What we have described so far, deals with predominantly infrastructure and demonstrates that with the move to a modern DevOps driven methodology using standard APIs, results not only in the ability to software-define a Supercomputer but also equally well accommodates more agile resources. Moving up the HPC Stack from IaaS, the benefit to users comes from the ability to abstract away from the hardware details, exploit the underlying APIs and regularise the Platforms that researchers will use.
We worked extensively with Cambridge and their customers to explore the Platforms that are of interest to them and package these via a cluster-as-a-service portal. This abstracts complexity while making use of specific hardware technologies if required - such as GPUs or specialised networking. This resulted in a series of “Science Platforms” that can be deployed on-demand, covering the gamut of execution environments required from the most simple (a Linux workstation), complex batch schedulers for rapid testing of a parallel workload through to Kubernetes environments, supporting JupyterHub front-ends.
Hybrid and Multi-Cloud
Once you are used to building with cloud, options for pooling resources between multiple clouds exist. In many cases researchers may want to move from the local infrastructure to using external resources such as public or community clouds. This may be for many reasons such as costly data movement, the local resource is full and bursting would be more efficient; or the researcher would like to test a novel piece of hardware or develop a new community service.
Such hybrid or multi-cloud environments can be very complex and require a degree of interoperability and federation of access. The portal helps here as we have seen it can abstract away the details of the underlying infrastructure and by persisting in the use of standard APIs, achieving interoperability across clouds can be eased. We are continuing to work with our partners to understand the opportunities here and hope to report on these soon.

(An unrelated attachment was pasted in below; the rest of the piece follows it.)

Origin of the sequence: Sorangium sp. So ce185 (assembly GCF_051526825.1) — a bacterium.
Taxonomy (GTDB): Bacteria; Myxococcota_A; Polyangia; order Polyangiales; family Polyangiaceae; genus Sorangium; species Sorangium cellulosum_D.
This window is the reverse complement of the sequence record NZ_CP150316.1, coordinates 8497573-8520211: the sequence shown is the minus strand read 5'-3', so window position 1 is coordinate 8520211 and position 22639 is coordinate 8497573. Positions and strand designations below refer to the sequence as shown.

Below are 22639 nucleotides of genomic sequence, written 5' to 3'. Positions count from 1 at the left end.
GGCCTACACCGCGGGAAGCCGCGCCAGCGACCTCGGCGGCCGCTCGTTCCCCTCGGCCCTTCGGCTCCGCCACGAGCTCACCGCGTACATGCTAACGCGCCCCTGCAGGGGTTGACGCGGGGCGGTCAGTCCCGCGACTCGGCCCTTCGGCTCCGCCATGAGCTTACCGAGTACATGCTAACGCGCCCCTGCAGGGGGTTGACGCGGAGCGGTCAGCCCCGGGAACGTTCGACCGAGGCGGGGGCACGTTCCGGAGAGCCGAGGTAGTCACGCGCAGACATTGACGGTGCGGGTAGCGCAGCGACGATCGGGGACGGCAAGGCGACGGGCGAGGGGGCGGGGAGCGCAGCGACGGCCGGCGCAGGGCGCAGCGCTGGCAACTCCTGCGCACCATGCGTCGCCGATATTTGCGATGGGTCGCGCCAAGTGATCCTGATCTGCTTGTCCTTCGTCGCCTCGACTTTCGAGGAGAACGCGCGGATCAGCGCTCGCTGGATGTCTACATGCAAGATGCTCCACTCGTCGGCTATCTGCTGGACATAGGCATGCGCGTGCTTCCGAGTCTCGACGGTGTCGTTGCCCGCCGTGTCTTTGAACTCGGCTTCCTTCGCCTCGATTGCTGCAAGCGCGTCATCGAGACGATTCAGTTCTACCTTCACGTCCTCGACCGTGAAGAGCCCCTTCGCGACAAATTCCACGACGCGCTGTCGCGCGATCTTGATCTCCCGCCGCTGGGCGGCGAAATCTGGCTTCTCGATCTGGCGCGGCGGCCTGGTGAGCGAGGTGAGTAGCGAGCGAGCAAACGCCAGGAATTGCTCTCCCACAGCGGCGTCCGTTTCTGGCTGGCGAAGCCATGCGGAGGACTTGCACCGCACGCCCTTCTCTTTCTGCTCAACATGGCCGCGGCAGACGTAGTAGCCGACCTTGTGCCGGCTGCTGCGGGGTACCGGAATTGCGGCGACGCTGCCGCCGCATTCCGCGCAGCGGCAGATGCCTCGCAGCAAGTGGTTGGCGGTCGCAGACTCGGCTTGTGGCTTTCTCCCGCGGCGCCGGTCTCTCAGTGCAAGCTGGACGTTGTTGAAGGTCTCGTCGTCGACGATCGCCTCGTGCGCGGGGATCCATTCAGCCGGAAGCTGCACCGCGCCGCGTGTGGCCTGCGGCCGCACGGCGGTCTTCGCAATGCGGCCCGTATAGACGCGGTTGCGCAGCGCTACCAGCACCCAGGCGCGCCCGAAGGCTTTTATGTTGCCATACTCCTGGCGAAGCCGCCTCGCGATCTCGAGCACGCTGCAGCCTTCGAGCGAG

Future of Compute Week 2022
During this week we will deep-dive into a number of themes that if addressed could develop our large scale compute infrastructure to support the UK’s ambitions as a science and technology superpower. To find out more, including how to get involved, click the link below
Laura is techUK’s Head of Programme for Technology and Innovation.
She supports the application and expansion of emerging technologies, including Quantum Computing, High-Performance Computing, AR/VR/XR and Edge technologies, across the UK. As part of this, she works alongside techUK members and UK Government to champion long-term and sustainable innovation policy that will ensure the UK is a pioneer in science and technology
Before joining techUK, Laura worked internationally as a conference researcher and producer covering enterprise adoption of emerging technologies. This included being part of the strategic team at London Tech Week.
Laura has a degree in History (BA Hons) from Durham University, focussing on regional social history. Outside of work she loves reading, travelling and supporting rugby team St. Helens, where she is from.
Sue leads techUK's Technology and Innovation work.
This includes work programmes on cloud, data protection, data analytics, AI, digital ethics, Digital Identity and Internet of Things as well as emerging and transformative technologies and innovation policy. She has been recognised as one of the most influential people in UK tech by Computer Weekly's UKtech50 Longlist and in 2021 was inducted into the Computer Weekly Most Influential Women in UK Tech Hall of Fame. A key influencer in driving forward the data agenda in the UK Sue is co-chair of the UK government's National Data Strategy Forum. As well as being recognised in the UK's Big Data 100 and the Global Top 100 Data Visionaries for 2020 Sue has also been shortlisted for the Milton Keynes Women Leaders Awards and was a judge for the Loebner Prize in AI. In addition to being a regular industry speaker on issues including AI ethics, data protection and cyber security, Sue was recently a judge for the UK Tech 50 and is a regular judge of the annual UK Cloud Awards.
Prior to joining techUK in January 2015 Sue was responsible for Symantec's Government Relations in the UK and Ireland. She has spoken at events including the UK-China Internet Forum in Beijing, UN IGF and European RSA on issues ranging from data usage and privacy, cloud computing and online child safety. Before joining Symantec, Sue was senior policy advisor at the Confederation of British Industry (CBI). Sue has an BA degree on History and American Studies from Leeds University and a Masters Degree on International Relations and Diplomacy from the University of Birmingham. Sue is a keen sportswoman and in 2016 achieved a lifelong ambition to swim the English Channel.